Police Say MHPs are 'Public Lands'


#1

Friends -

I’ve had to evict a family for non-payment of rent. They have friends in our community and come back on-site and often yell obscenities at my manager and repair crew (who handled their eviction and home repair).

The police say there is nothing they can do to keep these people off our property because mobile home parks are ‘public lands’ and anyone can go in/out. The police say it would be different if these people were actually getting into a mobile home, but because they are ‘just’ on the land, there is nothing they can do.

Thoughts?

-jl-


#2

I had a problem with people driving through and doing the same type of thing with some of my tenants. I got their vehicle license numbers, and their names, and gave the local police department a letter that they could not come on my property for any reason at all. The local police here (Oregon) will arrest them for trespassing if anyone in the park calls about them being on the property or my streets. Who owns your streets? I own mine. If your local police say it is public, maybe they will come and clean and repair the street. I would go have a nice talk with the Sheriff or Chief of Police.


#3

Jefferson all we have to do is post a no trespassing sign at the entrance so long as the park owns the roads and it becomes a whole different ball game. I concur with mobileguy that you need to go have lunch with the Sheriff to find out how to prevent harassment of your people on your land in your state.


#4

In Indiana, we can get a ‘no trespass’ order from the police against specific individuals to keep them out. We also send out a newsletter letting tenants know that if ‘such and such who was evicted last month’ comes to visit, they should get rid of such-and-such or face eviction themselves. They tend to take us seriously, because we have evicted for various other ‘minor’ violations. Took my occupancy from 50 percent at purchase to 35 percent in spring, but vastly improved quality of tenants. We are almost back up to 50 pecent, which is my break-even point on 100 percent debt-financed parks, with far less hassle due to a much better quality of residents. My long winded point - I have some ability to enforce strictures privately, and have been known to use that power.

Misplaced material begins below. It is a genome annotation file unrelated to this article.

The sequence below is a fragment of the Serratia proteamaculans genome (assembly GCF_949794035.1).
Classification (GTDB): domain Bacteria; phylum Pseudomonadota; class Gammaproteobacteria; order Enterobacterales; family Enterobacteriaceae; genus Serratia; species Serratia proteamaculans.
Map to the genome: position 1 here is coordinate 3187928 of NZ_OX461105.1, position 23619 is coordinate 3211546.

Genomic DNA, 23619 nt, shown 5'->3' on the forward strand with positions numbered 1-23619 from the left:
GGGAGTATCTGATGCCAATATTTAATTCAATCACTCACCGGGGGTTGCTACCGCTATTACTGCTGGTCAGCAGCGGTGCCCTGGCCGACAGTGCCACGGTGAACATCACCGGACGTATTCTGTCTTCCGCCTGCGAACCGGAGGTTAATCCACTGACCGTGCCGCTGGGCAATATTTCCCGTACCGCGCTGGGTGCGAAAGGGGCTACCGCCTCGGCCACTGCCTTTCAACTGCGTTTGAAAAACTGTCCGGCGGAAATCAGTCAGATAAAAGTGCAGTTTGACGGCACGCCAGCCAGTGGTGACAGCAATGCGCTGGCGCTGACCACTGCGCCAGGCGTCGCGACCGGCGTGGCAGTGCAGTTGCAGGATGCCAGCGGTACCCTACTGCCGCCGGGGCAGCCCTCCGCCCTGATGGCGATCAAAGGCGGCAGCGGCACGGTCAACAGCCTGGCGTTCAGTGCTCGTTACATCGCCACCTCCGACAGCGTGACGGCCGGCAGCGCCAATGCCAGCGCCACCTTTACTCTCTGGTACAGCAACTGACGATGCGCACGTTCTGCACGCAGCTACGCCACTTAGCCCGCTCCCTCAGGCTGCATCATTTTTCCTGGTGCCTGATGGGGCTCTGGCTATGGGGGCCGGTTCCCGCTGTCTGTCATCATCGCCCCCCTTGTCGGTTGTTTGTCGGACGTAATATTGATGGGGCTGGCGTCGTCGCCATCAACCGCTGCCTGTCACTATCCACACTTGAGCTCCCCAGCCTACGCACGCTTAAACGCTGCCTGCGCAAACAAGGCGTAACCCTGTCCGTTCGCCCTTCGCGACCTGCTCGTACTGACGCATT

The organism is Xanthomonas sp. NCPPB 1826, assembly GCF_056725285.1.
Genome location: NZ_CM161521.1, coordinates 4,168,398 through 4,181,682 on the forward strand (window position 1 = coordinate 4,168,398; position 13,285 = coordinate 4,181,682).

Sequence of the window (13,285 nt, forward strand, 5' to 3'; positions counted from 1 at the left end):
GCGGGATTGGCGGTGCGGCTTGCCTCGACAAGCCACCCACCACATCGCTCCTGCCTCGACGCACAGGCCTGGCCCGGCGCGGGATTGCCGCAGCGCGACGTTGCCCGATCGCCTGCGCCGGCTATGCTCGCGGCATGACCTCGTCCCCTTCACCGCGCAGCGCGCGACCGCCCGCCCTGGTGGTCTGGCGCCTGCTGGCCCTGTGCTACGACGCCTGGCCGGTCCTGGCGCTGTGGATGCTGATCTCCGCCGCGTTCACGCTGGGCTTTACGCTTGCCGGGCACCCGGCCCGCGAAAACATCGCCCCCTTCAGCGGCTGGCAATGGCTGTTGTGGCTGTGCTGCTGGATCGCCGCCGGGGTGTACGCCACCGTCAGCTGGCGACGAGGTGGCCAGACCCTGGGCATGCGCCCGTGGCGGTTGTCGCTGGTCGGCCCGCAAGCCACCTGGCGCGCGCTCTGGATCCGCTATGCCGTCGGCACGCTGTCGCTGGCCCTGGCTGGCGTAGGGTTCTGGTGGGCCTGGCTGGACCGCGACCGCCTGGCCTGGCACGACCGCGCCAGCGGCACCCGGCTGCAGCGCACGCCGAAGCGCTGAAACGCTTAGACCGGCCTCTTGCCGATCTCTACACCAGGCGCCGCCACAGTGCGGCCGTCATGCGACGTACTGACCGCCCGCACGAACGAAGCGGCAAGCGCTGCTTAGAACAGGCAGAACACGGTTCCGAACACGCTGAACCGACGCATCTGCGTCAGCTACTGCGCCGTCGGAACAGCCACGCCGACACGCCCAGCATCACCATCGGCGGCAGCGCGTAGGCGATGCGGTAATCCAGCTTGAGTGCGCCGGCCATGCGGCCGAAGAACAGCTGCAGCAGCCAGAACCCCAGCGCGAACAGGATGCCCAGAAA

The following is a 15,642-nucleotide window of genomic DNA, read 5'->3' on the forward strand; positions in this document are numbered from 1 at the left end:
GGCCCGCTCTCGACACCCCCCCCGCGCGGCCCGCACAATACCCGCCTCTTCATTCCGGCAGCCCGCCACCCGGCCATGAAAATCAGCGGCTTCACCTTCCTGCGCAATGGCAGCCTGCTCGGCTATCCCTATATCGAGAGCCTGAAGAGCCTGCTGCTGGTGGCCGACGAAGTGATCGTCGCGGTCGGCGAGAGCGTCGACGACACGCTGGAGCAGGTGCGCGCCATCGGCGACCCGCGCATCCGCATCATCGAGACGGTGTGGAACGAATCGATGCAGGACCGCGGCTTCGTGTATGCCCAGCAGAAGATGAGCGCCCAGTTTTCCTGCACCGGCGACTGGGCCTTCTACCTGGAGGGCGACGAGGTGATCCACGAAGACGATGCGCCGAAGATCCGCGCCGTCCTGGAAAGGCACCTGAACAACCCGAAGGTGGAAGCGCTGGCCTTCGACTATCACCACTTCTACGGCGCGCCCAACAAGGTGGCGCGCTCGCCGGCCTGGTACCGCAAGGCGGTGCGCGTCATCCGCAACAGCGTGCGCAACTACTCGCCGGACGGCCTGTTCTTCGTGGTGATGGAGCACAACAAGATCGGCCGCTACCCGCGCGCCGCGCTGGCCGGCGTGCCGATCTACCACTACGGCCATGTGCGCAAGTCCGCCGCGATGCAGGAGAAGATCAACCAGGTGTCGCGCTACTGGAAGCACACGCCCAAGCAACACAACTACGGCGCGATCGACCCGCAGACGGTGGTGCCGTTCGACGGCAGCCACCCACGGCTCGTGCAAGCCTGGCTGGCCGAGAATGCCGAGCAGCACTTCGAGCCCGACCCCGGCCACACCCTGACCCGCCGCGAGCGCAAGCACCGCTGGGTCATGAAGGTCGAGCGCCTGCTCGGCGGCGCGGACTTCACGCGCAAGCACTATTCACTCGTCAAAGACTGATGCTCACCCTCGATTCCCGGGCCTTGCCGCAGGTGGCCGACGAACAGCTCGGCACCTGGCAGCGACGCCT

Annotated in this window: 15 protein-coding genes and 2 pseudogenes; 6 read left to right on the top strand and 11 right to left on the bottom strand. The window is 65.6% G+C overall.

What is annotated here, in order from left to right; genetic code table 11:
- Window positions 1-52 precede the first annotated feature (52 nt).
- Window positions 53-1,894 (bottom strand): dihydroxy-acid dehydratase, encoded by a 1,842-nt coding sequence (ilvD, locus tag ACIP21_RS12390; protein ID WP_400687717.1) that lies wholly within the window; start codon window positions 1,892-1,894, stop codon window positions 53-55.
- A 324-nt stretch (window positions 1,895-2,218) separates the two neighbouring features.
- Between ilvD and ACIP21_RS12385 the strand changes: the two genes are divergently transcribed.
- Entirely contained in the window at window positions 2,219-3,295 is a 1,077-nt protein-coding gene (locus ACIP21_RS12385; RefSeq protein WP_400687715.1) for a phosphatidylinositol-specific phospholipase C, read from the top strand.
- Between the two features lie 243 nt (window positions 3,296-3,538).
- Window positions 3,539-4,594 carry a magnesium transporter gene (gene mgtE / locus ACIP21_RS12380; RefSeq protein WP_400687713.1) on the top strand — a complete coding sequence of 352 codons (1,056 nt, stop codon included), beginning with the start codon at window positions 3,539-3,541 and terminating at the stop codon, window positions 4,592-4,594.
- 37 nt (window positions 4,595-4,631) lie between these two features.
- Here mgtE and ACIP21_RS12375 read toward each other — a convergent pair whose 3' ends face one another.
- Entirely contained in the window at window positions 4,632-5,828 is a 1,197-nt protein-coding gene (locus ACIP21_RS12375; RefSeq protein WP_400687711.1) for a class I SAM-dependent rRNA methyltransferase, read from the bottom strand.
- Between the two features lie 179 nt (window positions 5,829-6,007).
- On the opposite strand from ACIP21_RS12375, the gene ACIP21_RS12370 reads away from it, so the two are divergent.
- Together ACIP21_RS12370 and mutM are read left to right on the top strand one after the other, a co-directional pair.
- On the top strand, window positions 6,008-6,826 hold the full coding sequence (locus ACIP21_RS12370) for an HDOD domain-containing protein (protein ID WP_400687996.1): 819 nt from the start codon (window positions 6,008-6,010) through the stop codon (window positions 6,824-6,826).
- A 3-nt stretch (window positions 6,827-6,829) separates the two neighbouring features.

I think that the cops ‘do not want to get involved’. It’s funny, some of them near me used the argument that since the park’s are private property, they could not come on it and enforce the law. I and a partner both talked to some officers and roundabout/politely asked if a private home getting robbed meant that the cops had to wait until the burglar was on the street before they could act. Was very polite, expressed how important and hard their job was, and how much the residents appreciated the protection from thugs and also mentioned how multiple visits from officers would get someone evicted if they were living in the park. So far, so good, much better responsiveness. And I agree with the post that says disorderly conduct is enough to get someone removed from public property. I also very much doubt that your property is really public, that simply screams ‘excuse not to do my job’ for the cop in question. I would have a friendly talk with chief of police. And tell him that Professor Gates does not live in your community…


#5

in Pa. we can call the sherriff’s office and have trespassers removed. we have a great relationship with the sherriff’s office and they are constantly making their rounds through the park and are on top of problems. it sounds like you just need to develop a better relationship with local authorities. I am in total agreement with the gentleman that said about evicting the tenants that they are coming in to visit also. IMHO it is my property, my name is on the deed, and i will not be strong armed on my own piece of dirt.

good luck hopefully the human garbage is off your property soon.

matt